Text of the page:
I left Zim when I was 8 years old, but it had a lasting impression on me and is no doubt the reason why I study the behaviour of animals. As a kid I was fascinated by the chameleons and agamas that I would find and then carry around. I stared in wonder at the big grey mammals that could destroy your tent or car, or even you if you made the wrong move, but were typically gentle giants. The big predators struck instinctive awe and fear into me, especially after one time hearing a lion roar not meters away from our tent in the dead of night. But the birds were often flitting gems that I couldn't quite capture and comprehend in the detail they deserved.
The youngest of 4 kids, I travelled in the boot of our Renault hatchback with the luggage. A benefit of this position was ready access to the field guide books that I would flick through to while away the long bumpy hours over corrugated dirt roads. In these guides, I glimpsed the beauty and variety of flora and fauna that Zim had to offer. And now, over 25 years later, I have sought to capture some of this with grown-up eyes, and lots of optical gear. So I decided that it was time to go in search of Swynnerton's robin in the Bvumba forests in the Eastern highlands of Zimbabwe.
Swynnerton's robin is interesting for two main reasons. The first lies in its name: Swynnertonia swynnertoni. The latin and common names were given to commemorate the entomologist, and Fellow of the Linnean Society, Charles Swynnerton, who tragically died en route to collect a prestigious award for his contributions to tsetse fly research. Swynnerton was a keen naturalist and his interest in cuckoos led him to suggest that host birds might paint their eggs with 'signatures' to help them detect foreign cuckoo eggs in their nests. And in time these ideas were vindicated by the work of Claire Spottiswoode on cuckoo finches. Interestingly enough, Swynnerton's robin is also recorded as an occasional host for the red-chested cuckoo.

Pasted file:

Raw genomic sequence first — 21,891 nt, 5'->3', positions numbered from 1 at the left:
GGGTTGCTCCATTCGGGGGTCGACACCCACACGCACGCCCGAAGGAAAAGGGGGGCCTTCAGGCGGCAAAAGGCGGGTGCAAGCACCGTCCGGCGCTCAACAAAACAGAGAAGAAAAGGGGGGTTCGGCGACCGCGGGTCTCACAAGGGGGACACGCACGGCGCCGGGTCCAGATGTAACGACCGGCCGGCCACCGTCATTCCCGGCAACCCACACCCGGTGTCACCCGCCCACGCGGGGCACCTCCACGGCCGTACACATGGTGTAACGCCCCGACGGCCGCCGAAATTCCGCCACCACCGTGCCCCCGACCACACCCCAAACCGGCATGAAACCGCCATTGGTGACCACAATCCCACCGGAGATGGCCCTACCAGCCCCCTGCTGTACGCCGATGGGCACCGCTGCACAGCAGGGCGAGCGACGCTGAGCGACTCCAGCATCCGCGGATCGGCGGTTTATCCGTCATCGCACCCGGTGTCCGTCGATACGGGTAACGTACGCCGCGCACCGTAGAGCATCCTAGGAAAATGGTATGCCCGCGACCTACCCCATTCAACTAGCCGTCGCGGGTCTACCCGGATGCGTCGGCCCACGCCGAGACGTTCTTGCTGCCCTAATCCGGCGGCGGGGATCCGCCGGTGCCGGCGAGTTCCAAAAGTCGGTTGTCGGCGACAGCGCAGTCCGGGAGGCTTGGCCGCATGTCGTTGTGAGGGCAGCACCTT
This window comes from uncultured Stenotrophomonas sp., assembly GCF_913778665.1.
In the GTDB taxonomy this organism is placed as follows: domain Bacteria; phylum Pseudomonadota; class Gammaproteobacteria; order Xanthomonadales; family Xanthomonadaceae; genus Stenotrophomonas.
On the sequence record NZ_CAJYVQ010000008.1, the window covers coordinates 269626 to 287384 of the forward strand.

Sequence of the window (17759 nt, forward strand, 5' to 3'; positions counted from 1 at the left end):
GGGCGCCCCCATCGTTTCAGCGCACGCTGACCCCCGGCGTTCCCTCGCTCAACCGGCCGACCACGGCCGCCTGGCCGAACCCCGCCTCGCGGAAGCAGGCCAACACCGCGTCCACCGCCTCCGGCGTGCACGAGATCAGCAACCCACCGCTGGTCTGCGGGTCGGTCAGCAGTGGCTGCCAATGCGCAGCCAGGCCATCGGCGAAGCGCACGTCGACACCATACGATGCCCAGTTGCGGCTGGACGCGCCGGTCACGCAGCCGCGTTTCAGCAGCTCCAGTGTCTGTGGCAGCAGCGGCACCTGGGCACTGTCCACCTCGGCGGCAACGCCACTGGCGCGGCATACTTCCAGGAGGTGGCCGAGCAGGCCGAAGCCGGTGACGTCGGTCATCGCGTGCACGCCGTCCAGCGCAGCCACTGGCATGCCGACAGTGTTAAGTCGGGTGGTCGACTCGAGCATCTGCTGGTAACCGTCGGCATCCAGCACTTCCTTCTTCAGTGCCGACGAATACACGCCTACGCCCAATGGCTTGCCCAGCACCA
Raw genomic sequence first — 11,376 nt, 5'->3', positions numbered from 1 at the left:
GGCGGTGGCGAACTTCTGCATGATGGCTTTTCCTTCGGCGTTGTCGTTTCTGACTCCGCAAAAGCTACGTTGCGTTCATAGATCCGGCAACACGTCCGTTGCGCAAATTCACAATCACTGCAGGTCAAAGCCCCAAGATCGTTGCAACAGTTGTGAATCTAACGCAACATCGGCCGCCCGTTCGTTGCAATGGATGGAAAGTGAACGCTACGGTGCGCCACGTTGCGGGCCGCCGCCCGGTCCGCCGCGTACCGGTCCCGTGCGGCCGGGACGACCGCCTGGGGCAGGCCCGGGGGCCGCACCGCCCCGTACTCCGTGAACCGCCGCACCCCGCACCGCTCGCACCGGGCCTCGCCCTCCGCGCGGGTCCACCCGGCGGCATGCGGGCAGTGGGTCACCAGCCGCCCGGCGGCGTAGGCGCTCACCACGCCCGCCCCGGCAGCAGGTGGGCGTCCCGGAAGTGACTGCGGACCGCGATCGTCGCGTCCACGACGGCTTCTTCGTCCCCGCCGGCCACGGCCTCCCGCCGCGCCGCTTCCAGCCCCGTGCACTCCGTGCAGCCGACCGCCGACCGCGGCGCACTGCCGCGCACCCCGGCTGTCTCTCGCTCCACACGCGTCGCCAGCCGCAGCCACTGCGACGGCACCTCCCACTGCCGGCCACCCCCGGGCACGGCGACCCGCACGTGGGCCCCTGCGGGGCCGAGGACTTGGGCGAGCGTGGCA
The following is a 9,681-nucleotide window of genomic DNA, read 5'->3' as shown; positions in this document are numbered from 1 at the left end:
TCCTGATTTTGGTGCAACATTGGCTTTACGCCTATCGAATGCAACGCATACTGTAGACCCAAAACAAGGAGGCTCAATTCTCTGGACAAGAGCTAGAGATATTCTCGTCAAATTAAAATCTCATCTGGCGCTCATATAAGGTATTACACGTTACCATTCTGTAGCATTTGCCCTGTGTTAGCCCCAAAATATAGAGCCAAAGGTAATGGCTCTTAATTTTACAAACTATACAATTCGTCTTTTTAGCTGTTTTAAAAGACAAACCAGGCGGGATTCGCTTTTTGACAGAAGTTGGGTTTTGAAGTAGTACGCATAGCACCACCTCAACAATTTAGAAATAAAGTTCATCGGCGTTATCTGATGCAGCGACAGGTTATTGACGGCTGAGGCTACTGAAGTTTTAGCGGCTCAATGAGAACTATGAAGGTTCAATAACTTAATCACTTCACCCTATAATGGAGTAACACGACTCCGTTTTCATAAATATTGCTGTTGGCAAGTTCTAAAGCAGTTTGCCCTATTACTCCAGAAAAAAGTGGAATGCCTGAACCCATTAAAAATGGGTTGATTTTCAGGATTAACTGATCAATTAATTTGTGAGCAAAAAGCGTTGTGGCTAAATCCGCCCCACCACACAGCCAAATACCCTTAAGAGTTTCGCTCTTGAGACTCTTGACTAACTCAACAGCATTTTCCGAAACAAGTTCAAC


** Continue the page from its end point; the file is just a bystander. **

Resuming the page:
The second reason that Swynnerton's is a particularly interesting robin is because this is the only African robin species for which the female can be readily distinguished from the male in the field based on her olive-green instead of dark grey face. The male puffs out the sharply contrasting black and white bib on his neck when he conducts his bobbing displays to the female to entice her. However, we don't yet understand why this sexual dimorphism has emerged in just this one African robin species.
So with all this in mind, it was a spectacular thrill to creep through the tangled undergrowth of the Bvumba and spy a pair of these special birds. We followed them intently as they foraged in the understory. The light environment was a photographic challenge, but then this handsome male briefly popped out into a clearing, lingering just long enough for me to take this single photograph.
A successful quest! But I am left even more curious and enchanted by the Bvumba forest and its inhabitants. Now listed as 'vulnerable' and with suitable habitat rapidly declining, this fascinating and unobtrusive forest-dweller could sadly fade away as revenue from international tourism and conservation efforts have declined in the area. This would be a real shame, not just for Swynnerton's robin, but for the many other fascinating species living in the region that deserve our appreciation and protection.
I hope that I will return to see more of these fascinating birds in the Bvumba one day!
If you are considering a trip to Madagascar ... just go!
behaviour and evolution